29 Aug 2019
It has been the privilege of my life to serve as leader of the Scottish Conservative and Unionist party for the past nearly eight years. This has been a remarkable time in politics and I will always be thankful for the opportunity to have a front seat as Scottish political history was being made.
I am so proud of the teams we have built as a party at Holyrood, Westminster and in council chambers across the country. Proud, too, of the work we have done to reach out to all communities in Scotland – North or South, rural or urban and – after some fallow decades – prove ourselves a truly national party once again.
But, for me, electoral successes – while undoubtedly important – pale in significance compared to the vital role our party undertook as part of the campaign to keep Scotland in the United Kingdom at the independence referendum. It was – without doubt – the most important contribution of my working life and, I believe, will remain so.
It is therefore with a heavy heart that this morning I wrote to the Chairman of the Scottish Conservative Party to tender my resignation.
I explained the changes – both professional and personal – that have prompted this decision.
You all know – and I have never sought to hide – the conflict I have felt over Brexit. Despite that conflict, I have attempted to chart a course for our party which recognises and respects the referendum result, while seeking to maximise opportunities and mitigate risks for key Scottish businesses and sectors. I hope and believe that industries as diverse as our fishing fleets and whisky producers have felt well represented by the Scottish Conservatives during this time.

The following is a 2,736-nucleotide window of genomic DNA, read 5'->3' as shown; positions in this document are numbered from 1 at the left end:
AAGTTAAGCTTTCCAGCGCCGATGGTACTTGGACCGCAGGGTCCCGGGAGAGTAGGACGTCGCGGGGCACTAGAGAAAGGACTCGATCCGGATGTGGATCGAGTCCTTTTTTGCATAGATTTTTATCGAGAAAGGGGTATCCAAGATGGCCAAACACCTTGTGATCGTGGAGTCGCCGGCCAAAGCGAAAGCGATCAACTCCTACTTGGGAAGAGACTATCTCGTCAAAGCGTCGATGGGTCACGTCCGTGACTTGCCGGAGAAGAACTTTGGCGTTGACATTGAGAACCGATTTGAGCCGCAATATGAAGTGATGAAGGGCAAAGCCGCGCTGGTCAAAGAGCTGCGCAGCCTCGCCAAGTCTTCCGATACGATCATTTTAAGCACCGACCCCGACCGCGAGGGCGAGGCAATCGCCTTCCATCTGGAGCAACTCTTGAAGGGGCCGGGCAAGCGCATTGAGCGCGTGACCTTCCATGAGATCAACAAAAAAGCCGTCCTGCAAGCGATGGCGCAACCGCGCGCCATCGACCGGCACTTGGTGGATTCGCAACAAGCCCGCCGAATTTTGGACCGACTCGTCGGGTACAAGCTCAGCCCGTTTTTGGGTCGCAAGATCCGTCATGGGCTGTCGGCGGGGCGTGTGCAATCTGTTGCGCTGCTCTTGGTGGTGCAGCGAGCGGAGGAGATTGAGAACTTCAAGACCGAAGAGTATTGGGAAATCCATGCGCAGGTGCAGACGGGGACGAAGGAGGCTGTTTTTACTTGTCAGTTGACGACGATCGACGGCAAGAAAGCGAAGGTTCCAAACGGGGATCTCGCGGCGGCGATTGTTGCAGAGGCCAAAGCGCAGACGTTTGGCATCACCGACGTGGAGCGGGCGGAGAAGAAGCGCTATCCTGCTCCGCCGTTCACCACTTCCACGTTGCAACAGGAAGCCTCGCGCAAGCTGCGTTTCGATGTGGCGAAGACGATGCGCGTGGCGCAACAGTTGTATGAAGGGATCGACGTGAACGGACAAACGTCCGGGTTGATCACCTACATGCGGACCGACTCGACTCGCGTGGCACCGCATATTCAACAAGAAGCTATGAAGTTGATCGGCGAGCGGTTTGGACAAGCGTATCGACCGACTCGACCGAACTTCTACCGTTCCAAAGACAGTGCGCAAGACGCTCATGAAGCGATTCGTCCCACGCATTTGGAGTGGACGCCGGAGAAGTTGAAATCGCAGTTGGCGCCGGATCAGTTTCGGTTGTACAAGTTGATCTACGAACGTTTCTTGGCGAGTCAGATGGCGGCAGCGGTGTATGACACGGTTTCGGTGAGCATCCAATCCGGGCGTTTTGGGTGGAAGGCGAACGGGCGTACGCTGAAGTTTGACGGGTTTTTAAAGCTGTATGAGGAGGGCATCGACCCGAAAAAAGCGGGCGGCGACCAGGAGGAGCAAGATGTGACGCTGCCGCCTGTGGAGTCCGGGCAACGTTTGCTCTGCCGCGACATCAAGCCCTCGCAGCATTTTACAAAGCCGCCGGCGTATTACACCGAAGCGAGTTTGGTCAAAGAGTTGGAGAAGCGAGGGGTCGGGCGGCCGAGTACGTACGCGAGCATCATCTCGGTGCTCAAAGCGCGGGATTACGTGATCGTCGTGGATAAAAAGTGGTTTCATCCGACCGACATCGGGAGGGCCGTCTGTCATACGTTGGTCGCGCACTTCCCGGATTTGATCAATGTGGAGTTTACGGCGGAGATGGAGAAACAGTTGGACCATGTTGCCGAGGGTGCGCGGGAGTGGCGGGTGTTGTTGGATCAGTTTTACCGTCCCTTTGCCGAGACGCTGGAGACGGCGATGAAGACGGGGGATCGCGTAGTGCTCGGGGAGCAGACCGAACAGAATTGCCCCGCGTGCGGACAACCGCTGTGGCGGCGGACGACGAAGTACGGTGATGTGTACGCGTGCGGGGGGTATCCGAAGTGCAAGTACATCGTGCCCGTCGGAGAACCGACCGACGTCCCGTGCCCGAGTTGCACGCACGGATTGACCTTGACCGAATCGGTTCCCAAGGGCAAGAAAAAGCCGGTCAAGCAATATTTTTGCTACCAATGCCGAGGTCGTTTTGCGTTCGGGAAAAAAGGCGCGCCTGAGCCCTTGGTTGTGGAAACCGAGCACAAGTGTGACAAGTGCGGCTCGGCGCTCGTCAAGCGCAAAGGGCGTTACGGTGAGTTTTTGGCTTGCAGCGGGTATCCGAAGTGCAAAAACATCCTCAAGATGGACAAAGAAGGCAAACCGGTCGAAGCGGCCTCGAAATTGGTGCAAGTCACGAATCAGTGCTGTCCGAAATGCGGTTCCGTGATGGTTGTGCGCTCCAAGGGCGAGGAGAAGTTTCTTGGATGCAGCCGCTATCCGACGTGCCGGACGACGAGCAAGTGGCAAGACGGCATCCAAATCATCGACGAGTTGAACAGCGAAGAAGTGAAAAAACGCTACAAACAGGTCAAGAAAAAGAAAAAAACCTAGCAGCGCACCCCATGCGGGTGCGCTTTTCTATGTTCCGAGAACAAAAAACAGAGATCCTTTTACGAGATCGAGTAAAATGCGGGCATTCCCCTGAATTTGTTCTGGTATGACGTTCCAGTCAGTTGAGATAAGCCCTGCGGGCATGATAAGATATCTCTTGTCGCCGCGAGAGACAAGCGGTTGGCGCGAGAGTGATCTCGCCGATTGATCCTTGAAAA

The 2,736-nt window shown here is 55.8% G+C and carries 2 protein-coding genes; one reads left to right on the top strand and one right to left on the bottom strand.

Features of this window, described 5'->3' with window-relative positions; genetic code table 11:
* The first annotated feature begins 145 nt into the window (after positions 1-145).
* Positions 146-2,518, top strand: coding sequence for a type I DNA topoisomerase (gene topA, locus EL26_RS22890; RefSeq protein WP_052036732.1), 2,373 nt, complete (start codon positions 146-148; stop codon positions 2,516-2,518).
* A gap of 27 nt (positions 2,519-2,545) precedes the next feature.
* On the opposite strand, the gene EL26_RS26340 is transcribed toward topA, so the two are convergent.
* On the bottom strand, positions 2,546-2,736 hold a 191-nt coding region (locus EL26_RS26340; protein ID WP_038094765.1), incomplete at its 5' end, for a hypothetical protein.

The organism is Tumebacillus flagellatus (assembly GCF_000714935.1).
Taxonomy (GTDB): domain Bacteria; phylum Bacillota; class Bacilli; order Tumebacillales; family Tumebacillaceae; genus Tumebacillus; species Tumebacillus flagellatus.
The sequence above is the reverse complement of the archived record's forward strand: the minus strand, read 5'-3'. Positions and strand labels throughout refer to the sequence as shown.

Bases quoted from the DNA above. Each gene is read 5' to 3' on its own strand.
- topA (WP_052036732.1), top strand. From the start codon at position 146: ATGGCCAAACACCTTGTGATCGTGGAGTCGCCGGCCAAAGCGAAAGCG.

The biggest change, however, has been starting a family. I cannot thank my colleagues – and especially Jackson Carlaw – enough for their generosity and support to both Jen and myself following the birth of baby Finn. It made my return to work in April as smooth as I believe was possible, while the flexibility shown by colleagues since then has allowed me these last months to continue operating successfully in my role as leader.
However, as I look to the future, I see the Scottish Election due in 2021 and a credible threat from our opponents to force a general election before then. Having led our party through seven national elections and two referenda, I know the efforts, hours and travel required to fight such campaigns successfully. I have to be honest that where the idea of getting on the road to fight two elections in 20 months would once have fired me up, the threat of spending hundreds of hours away from my home and family now fills me with dread. That is no way to lead.
Additionally, I fear that having tried to be a good leader over the years, I have proved a poor daughter, sister, partner and friend. The party and my work has always come first, often at the expense of commitments to loved ones. The arrival of my son means I now make a different choice.
I need to thank the amazing people that work in Scottish Conservative Central Office and my own parliamentary team. They really do spin straw into gold.
My intention is to continue in my role as the MSP for Edinburgh Central until 2021. I will always be thankful for the opportunity to serve and to the amazing teams I have worked alongside. And of course, I will continue to support the party, the Prime Minister and Scotland’s place in the United Kingdom from the backbenches and beyond.
Two referenda have split Scotland and, indeed, opinion in the UK. I am convinced that referenda should be used to affirm public opinion but not as a way for political leaders to fail to lead. But looking at the division in our politics I make this plea. The vast majority of people who go into politics do so for the right reasons. To improve their communities and their countries.
I believe we should always remember that. Respect is what missing from our debates and without respect you cannot understand and you cannot unite which is what we in Scotland and the UK need to do.